“Tell me about despair, yours, and I will tell you mine.
Meanwhile the world goes on.”
I’m drawn to the transition between the two sentences, a mere tiny space between a period and capital letter. Yet at the same time a universe of potential that frames a productive space between the real and tangible moments of suffering I experience and the equally real sense that larger more life-giving energies are ever moving forward. And what might this space of imagination be pointing toward in the midst of broken-heartedness? Her poem continues:
“Whoever you are, no matter how lonely,
the world offers itself to your imagination,
calls to you like the wild geese, harsh and exciting —
over and over announcing your place
in the family of things.”
Even in the midst of despair teachers keep on teaching, it is in their DNA. Mary Oliver’s poem doesn’t attempt to diminish or wave away the heart breaking demands of teaching which would be inappropriate and unwarranted. Instead she invites all educators to remember the wild geese of their teaching (passions, students, colleagues, or content) are always heading home and calling all educators back to the heart of what they do best, teach.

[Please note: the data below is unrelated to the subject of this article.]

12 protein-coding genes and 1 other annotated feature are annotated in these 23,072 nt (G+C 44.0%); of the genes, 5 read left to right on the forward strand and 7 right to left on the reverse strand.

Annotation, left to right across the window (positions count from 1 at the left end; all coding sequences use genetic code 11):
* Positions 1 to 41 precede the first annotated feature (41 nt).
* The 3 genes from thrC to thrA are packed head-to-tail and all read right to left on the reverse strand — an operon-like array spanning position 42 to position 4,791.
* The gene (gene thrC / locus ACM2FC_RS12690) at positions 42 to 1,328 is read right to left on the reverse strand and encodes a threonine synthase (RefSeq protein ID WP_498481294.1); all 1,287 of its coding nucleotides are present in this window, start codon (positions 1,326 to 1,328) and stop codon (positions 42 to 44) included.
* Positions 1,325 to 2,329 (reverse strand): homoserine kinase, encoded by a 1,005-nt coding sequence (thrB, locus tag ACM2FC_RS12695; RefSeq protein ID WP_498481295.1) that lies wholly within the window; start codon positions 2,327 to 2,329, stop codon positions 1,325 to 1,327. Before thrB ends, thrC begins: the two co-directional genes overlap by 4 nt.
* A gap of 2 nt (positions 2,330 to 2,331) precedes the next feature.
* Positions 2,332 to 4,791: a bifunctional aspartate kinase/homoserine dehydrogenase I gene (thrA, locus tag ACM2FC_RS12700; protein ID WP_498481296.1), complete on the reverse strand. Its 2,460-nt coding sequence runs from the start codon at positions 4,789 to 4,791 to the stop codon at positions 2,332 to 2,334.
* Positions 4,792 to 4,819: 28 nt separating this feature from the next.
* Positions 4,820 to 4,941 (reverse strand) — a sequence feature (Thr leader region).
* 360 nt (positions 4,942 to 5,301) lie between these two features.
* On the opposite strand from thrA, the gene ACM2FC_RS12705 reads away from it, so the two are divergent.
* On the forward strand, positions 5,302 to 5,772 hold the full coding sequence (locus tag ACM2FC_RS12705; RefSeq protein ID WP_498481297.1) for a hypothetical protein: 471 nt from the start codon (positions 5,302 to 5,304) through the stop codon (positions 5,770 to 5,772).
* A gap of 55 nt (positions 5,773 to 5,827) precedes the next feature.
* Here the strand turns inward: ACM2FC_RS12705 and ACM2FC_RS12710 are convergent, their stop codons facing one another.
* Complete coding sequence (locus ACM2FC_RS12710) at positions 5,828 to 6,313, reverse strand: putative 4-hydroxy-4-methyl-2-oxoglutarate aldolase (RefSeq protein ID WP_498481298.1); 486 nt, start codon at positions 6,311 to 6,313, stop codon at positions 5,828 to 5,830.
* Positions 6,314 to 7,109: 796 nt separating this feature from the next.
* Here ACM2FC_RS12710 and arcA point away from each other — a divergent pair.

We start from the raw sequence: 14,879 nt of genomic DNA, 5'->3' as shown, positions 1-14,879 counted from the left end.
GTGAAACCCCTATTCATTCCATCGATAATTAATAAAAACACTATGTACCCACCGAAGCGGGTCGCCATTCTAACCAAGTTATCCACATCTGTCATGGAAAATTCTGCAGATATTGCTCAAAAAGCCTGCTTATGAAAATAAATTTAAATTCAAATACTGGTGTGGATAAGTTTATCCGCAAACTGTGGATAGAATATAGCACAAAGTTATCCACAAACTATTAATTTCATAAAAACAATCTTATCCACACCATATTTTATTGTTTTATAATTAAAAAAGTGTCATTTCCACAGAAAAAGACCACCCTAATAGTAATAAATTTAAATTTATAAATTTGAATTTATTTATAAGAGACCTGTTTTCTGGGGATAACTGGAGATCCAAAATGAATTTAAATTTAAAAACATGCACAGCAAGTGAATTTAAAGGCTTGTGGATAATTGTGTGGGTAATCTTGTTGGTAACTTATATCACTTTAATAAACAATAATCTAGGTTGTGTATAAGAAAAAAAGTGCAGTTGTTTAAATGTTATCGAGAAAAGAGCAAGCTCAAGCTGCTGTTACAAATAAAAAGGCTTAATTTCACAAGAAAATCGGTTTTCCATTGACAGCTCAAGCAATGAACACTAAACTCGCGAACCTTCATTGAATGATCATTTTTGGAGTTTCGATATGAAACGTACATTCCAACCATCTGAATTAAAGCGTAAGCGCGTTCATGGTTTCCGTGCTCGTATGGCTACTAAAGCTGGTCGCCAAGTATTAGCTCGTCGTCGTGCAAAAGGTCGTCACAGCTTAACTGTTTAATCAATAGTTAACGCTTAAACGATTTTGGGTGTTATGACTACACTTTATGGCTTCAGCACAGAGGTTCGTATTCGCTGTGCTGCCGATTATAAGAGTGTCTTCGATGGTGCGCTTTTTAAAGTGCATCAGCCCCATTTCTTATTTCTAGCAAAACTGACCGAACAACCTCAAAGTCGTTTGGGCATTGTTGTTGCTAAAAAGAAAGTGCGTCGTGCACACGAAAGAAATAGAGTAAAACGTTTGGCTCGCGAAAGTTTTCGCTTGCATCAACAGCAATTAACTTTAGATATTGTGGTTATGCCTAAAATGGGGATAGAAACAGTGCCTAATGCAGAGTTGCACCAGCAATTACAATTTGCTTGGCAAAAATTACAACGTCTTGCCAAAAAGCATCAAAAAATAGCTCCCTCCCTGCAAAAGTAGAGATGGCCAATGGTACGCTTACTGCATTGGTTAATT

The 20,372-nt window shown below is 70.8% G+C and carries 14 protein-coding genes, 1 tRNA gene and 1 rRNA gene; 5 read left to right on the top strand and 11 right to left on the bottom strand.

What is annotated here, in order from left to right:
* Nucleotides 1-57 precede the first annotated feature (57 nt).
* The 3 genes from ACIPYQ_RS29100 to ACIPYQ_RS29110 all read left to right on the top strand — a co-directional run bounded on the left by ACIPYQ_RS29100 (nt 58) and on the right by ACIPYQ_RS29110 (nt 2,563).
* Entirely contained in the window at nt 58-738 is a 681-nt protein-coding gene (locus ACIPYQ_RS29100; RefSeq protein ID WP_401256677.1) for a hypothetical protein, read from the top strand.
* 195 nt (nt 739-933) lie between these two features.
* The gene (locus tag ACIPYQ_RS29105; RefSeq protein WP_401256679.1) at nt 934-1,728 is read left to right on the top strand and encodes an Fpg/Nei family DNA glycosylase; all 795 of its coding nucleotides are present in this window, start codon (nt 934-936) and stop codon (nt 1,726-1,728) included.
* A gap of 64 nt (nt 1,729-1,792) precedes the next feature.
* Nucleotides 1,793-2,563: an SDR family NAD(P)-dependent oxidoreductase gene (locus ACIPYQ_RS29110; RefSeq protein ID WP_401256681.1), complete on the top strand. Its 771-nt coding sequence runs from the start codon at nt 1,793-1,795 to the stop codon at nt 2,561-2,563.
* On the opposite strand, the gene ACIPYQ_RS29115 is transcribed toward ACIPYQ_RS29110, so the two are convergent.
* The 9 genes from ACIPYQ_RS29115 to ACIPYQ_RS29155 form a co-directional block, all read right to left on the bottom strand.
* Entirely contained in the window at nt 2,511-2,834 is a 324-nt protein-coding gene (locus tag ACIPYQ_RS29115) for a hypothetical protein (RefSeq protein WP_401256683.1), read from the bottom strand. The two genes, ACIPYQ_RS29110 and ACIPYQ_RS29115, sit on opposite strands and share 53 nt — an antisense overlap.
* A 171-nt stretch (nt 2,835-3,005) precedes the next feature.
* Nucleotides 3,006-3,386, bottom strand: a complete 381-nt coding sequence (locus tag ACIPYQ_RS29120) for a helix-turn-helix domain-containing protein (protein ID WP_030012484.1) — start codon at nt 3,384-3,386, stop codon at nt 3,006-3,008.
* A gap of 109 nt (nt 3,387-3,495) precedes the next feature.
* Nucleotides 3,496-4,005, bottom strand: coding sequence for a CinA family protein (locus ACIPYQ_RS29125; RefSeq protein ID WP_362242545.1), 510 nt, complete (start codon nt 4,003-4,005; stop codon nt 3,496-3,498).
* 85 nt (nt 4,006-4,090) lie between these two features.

Students from the Child, Family, and School Psychology (CFSP) program—under the mentorship of faculty member Gloria Miller, Ph.D.—have been working with the Colorado African Organization (CAO) to connect with refugee families who have settled in Colorado.
The students and CAO Community Navigators assist refugee families in adapting to and succeeding in the American education system. School-based issues that the families have encountered include religious dietary restrictions conflicting with school lunch menus, expectations about parental involvement, trauma and mental health, language barriers, and education gaps due to prior unstable living situations.
The partnership enables students to obtain experience working with diverse communities and helps them become more well-rounded practitioners while providing newcomer families with tools and resources to thrive. Due to a rising population of refugees and asylum-seekers in the United States and Colorado, services such as those that CAO provide and the involvement of students who are training to serve these populations are becoming increasingly important.
This story is featured in our 2016 Dean’s Report, which you can read in its entirety here.
05 Dec / 2016
Counseling Psychology alumna, Khara Croswaite, M.A,, LPC, has been busy since graduating in 2012. She is a business owner and a Licensed Professional Counselor in private practice in the Lowry neighborhood of Denver, Colorado. In addition to supporting students, adults and Medicaid clients with anxiety, depression, trauma and life transitions, she also offers clinical supervision as an Approved Clinical Supervisor (ACS) to Masters-level clinicians seeking licensure in Colorado as an LPC. She even teaches as an Adjunct Faculty at Red Rocks Community College in the Psychology Department!